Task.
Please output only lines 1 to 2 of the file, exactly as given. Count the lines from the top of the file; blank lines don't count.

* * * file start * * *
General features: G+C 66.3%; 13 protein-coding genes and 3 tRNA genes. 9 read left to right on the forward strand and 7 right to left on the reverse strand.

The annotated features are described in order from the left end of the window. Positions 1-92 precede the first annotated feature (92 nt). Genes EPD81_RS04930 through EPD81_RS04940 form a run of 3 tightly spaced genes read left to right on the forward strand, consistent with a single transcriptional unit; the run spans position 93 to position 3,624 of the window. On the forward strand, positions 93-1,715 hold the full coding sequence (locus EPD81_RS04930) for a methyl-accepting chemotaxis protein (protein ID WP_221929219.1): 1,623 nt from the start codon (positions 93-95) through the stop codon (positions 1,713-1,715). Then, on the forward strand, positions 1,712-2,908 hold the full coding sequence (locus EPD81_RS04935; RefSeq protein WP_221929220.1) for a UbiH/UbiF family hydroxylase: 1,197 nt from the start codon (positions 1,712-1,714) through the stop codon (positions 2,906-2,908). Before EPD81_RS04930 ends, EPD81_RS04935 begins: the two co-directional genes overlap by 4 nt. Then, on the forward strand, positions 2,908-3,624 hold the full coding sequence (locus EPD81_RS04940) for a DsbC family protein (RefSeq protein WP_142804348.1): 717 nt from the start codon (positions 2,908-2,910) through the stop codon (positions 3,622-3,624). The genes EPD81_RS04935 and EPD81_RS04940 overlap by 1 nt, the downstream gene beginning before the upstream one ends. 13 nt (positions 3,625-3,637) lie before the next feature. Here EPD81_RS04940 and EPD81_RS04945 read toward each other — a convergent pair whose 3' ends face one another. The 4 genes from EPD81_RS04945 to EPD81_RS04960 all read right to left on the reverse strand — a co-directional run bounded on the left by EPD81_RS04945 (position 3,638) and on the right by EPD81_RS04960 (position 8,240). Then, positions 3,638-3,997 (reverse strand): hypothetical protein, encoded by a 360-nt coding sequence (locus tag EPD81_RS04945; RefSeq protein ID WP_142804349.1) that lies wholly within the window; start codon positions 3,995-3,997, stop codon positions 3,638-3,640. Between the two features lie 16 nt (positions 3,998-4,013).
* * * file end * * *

General features: G+C 66.3%; 13 protein-coding genes and 3 tRNA genes. 9 read left to right on the forward strand and 7 right to left on the reverse strand.

The annotated features are described in order from the left end of the window. Positions 1-92 precede the first annotated feature (92 nt). Genes EPD81_RS04930 through EPD81_RS04940 form a run of 3 tightly spaced genes read left to right on the forward strand, consistent with a single transcriptional unit; the run spans position 93 to position 3,624 of the window. On the forward strand, positions 93-1,715 hold the full coding sequence (locus EPD81_RS04930) for a methyl-accepting chemotaxis protein (protein ID WP_221929219.1): 1,623 nt from the start codon (positions 93-95) through the stop codon (positions 1,713-1,715). Then, on the forward strand, positions 1,712-2,908 hold the full coding sequence (locus EPD81_RS04935; RefSeq protein WP_221929220.1) for a UbiH/UbiF family hydroxylase: 1,197 nt from the start codon (positions 1,712-1,714) through the stop codon (positions 2,906-2,908). Before EPD81_RS04930 ends, EPD81_RS04935 begins: the two co-directional genes overlap by 4 nt. Then, on the forward strand, positions 2,908-3,624 hold the full coding sequence (locus EPD81_RS04940) for a DsbC family protein (RefSeq protein WP_142804348.1): 717 nt from the start codon (positions 2,908-2,910) through the stop codon (positions 3,622-3,624). The genes EPD81_RS04935 and EPD81_RS04940 overlap by 1 nt, the downstream gene beginning before the upstream one ends. 13 nt (positions 3,625-3,637) lie before the next feature. Here EPD81_RS04940 and EPD81_RS04945 read toward each other — a convergent pair whose 3' ends face one another. The 4 genes from EPD81_RS04945 to EPD81_RS04960 all read right to left on the reverse strand — a co-directional run bounded on the left by EPD81_RS04945 (position 3,638) and on the right by EPD81_RS04960 (position 8,240). Then, positions 3,638-3,997 (reverse strand): hypothetical protein, encoded by a 360-nt coding sequence (locus tag EPD81_RS04945; RefSeq protein ID WP_142804349.1) that lies wholly within the window; start codon positions 3,995-3,997, stop codon positions 3,638-3,640. Between the two features lie 16 nt (positions 3,998-4,013).